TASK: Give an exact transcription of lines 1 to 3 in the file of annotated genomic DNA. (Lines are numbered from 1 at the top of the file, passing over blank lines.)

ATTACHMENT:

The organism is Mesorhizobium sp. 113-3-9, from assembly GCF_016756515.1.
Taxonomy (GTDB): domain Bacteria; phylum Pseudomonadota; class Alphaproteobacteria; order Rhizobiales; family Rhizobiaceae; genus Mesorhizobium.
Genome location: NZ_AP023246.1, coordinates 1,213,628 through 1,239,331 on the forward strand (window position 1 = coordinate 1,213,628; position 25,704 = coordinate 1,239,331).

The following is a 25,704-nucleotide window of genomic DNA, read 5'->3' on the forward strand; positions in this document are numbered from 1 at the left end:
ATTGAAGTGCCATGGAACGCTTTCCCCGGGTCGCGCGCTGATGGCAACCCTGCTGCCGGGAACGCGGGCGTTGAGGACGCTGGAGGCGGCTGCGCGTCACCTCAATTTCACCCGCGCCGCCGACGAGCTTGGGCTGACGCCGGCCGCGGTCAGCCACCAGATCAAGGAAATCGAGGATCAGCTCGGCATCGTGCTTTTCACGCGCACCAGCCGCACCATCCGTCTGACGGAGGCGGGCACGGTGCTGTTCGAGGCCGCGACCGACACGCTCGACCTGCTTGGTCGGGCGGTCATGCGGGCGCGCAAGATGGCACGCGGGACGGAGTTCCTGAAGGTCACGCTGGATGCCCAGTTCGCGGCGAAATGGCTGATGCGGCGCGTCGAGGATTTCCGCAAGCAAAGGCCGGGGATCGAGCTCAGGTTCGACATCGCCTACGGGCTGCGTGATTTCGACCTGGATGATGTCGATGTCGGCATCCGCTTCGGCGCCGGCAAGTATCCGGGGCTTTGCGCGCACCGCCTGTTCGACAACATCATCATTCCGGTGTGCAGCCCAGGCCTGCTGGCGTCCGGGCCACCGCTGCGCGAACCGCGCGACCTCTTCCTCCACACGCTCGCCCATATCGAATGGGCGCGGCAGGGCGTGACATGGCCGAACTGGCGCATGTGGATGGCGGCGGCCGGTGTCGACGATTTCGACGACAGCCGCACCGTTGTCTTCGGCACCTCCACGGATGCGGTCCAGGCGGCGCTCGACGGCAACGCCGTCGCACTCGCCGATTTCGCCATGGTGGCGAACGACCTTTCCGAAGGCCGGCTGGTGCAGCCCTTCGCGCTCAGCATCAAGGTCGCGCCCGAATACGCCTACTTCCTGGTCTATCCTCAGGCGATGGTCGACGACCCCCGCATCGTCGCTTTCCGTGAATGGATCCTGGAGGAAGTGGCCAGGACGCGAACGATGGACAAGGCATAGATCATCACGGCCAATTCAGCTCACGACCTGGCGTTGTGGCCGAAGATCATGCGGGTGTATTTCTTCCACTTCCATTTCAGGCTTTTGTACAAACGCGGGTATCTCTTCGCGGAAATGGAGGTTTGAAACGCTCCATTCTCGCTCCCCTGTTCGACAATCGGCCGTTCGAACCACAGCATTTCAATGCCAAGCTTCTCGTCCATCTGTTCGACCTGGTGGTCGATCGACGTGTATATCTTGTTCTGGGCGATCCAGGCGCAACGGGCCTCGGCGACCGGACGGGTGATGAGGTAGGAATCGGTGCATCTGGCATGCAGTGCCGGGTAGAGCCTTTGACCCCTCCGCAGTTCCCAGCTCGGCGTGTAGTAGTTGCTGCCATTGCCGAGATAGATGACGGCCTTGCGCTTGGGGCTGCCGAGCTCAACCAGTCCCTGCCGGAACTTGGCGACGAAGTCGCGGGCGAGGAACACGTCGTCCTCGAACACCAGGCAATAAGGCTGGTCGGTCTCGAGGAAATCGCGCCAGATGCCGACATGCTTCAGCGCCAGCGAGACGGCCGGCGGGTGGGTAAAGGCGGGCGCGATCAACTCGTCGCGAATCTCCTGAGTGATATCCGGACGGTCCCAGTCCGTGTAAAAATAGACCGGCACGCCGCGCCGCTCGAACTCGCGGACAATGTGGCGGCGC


The organism is Mesorhizobium sp. 113-3-9, from assembly GCF_016756515.1.
Taxonomy (GTDB): domain Bacteria; phylum Pseudomonadota; class Alphaproteobacteria; order Rhizobiales; family Rhizobiaceae; genus Mesorhizobium.
Genome location: NZ_AP023246.1, coordinates 1,213,628 through 1,239,331 on the forward strand (window position 1 = coordinate 1,213,628; position 25,704 = coordinate 1,239,331).